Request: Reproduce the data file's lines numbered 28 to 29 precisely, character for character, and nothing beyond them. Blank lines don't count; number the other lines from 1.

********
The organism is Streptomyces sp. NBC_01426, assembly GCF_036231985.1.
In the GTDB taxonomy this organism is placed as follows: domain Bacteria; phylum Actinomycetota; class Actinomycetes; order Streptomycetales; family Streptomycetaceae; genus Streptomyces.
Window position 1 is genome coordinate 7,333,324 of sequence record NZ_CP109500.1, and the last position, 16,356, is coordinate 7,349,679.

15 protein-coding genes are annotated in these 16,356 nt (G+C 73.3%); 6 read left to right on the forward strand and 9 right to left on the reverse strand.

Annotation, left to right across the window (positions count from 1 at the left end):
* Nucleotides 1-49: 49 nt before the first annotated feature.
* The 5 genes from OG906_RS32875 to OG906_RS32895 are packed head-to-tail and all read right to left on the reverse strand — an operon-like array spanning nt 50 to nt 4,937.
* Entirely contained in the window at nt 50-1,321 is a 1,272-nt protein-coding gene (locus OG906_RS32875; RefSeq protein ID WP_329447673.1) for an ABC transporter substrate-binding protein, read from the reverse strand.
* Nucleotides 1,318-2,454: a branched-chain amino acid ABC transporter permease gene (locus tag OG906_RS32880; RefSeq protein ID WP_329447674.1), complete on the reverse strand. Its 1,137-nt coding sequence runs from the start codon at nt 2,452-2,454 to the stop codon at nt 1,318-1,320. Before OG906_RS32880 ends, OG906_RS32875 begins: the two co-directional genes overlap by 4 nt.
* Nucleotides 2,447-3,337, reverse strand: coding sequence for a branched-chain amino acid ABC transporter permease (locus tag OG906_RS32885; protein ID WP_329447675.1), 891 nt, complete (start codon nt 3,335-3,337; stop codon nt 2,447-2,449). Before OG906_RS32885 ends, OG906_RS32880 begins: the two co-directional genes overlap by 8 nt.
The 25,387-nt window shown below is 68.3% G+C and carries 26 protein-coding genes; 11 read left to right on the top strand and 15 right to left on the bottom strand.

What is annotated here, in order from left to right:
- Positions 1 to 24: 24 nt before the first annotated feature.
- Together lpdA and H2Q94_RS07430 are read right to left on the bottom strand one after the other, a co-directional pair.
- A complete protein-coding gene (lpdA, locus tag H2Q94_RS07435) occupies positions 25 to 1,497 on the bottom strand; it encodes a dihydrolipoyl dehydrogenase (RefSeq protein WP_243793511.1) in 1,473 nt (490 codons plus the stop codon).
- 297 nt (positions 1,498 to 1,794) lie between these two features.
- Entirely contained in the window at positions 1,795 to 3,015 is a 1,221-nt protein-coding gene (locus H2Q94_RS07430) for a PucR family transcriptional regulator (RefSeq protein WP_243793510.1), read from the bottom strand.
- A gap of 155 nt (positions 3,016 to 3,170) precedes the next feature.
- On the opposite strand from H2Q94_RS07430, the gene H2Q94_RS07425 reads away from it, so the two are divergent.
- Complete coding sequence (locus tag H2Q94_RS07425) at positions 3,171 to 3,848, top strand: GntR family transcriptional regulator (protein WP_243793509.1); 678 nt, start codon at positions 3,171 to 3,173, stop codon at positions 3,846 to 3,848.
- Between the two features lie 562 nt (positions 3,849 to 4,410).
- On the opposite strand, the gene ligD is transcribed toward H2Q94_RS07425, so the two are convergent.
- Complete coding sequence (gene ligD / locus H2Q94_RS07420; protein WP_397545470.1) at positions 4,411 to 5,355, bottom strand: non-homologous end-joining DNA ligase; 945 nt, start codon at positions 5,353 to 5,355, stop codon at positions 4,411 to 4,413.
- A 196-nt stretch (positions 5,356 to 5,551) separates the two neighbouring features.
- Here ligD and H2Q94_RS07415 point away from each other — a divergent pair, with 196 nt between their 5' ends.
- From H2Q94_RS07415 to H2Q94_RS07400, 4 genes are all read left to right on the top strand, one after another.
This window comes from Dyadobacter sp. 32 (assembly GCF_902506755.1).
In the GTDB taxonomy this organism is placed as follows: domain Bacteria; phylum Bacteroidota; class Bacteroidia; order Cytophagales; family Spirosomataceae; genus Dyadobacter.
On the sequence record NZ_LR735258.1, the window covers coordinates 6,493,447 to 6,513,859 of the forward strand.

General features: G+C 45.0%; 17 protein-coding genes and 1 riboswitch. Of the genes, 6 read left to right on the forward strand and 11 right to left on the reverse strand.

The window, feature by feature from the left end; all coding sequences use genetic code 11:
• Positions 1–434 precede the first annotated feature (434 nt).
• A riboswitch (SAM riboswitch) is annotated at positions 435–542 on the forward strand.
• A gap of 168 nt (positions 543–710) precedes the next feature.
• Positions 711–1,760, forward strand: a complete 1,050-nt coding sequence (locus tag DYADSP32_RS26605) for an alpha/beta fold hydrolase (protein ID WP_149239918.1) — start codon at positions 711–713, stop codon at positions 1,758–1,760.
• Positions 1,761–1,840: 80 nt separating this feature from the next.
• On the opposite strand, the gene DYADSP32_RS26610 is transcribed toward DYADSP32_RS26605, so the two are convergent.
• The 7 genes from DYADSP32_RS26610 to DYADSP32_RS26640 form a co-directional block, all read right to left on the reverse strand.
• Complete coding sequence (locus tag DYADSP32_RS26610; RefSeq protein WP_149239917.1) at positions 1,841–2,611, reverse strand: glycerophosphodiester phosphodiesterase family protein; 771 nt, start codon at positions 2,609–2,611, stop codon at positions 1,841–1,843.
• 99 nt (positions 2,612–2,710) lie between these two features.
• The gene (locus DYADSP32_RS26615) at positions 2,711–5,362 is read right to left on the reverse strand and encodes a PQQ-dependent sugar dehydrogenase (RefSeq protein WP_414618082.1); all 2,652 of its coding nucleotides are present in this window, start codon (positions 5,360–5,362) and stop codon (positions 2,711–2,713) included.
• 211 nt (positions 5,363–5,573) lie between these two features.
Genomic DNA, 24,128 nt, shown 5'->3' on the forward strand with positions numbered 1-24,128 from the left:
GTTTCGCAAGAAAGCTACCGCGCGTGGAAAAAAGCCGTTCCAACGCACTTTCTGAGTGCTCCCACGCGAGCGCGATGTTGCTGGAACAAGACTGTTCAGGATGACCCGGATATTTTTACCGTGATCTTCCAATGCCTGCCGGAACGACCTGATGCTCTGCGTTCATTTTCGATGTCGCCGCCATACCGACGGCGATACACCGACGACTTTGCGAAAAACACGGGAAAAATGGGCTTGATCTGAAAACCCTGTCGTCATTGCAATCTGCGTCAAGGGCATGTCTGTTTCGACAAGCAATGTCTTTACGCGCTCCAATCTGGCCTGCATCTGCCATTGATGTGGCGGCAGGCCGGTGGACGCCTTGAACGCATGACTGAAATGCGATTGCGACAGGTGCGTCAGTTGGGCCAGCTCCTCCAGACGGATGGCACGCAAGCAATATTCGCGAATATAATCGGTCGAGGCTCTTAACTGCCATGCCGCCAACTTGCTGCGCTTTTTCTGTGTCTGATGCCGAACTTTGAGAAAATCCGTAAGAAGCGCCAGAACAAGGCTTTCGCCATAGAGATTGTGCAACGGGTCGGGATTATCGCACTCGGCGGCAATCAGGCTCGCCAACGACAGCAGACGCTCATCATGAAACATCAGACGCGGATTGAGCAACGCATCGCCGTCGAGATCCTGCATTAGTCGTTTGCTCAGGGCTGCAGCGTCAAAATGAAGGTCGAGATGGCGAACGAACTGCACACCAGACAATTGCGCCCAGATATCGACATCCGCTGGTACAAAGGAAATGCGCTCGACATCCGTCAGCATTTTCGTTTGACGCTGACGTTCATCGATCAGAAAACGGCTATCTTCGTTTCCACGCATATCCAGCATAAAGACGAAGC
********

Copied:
In the GTDB taxonomy this organism is placed as follows: domain Bacteria; phylum Bacteroidota; class Bacteroidia; order Cytophagales; family Spirosomataceae; genus Dyadobacter.
On the sequence record NZ_LR735258.1, the window covers coordinates 6,493,447 to 6,513,859 of the forward strand.